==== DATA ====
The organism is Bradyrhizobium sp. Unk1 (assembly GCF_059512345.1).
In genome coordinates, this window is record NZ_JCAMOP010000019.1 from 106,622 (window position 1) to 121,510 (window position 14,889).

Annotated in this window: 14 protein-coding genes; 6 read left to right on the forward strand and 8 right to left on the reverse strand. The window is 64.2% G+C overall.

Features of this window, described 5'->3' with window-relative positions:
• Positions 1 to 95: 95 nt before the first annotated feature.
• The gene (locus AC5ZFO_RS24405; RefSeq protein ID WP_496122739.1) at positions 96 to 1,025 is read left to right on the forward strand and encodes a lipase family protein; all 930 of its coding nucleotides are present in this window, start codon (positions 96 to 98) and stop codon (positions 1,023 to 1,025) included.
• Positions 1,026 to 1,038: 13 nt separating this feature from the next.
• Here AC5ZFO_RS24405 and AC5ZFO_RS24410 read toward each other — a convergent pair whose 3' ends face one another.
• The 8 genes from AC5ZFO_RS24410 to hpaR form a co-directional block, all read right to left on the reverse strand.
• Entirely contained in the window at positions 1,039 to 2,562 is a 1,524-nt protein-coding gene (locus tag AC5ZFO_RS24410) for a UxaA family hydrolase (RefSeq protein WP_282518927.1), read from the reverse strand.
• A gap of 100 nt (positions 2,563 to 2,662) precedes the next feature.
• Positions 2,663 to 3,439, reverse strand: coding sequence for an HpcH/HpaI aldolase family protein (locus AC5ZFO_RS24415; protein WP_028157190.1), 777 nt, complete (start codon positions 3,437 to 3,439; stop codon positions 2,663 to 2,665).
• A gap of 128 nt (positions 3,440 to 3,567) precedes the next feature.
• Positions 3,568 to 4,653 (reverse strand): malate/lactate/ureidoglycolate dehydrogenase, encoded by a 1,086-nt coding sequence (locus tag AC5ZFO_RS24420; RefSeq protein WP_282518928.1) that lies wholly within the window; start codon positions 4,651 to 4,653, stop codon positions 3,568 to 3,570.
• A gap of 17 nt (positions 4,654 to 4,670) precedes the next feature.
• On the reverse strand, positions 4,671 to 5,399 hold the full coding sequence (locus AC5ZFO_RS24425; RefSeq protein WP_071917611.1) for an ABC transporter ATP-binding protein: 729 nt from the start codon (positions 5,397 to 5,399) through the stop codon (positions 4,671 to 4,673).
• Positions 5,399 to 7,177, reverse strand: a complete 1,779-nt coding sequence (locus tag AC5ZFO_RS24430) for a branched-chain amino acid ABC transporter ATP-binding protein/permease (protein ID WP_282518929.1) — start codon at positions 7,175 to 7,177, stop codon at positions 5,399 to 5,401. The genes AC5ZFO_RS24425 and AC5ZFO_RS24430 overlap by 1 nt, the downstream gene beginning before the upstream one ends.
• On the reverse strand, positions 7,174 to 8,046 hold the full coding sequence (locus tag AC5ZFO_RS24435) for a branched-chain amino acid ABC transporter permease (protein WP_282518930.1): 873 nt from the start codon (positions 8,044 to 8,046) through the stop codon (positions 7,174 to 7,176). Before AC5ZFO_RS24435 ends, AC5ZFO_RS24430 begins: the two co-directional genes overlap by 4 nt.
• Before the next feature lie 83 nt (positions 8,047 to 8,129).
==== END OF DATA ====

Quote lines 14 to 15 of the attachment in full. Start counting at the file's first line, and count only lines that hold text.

• Positions 3,568 to 4,653 (reverse strand): malate/lactate/ureidoglycolate dehydrogenase, encoded by a 1,086-nt coding sequence (locus tag AC5ZFO_RS24420; RefSeq protein WP_282518928.1) that lies wholly within the window; start codon positions 4,651 to 4,653, stop codon positions 3,568 to 3,570.
• A gap of 17 nt (positions 4,654 to 4,670) precedes the next feature.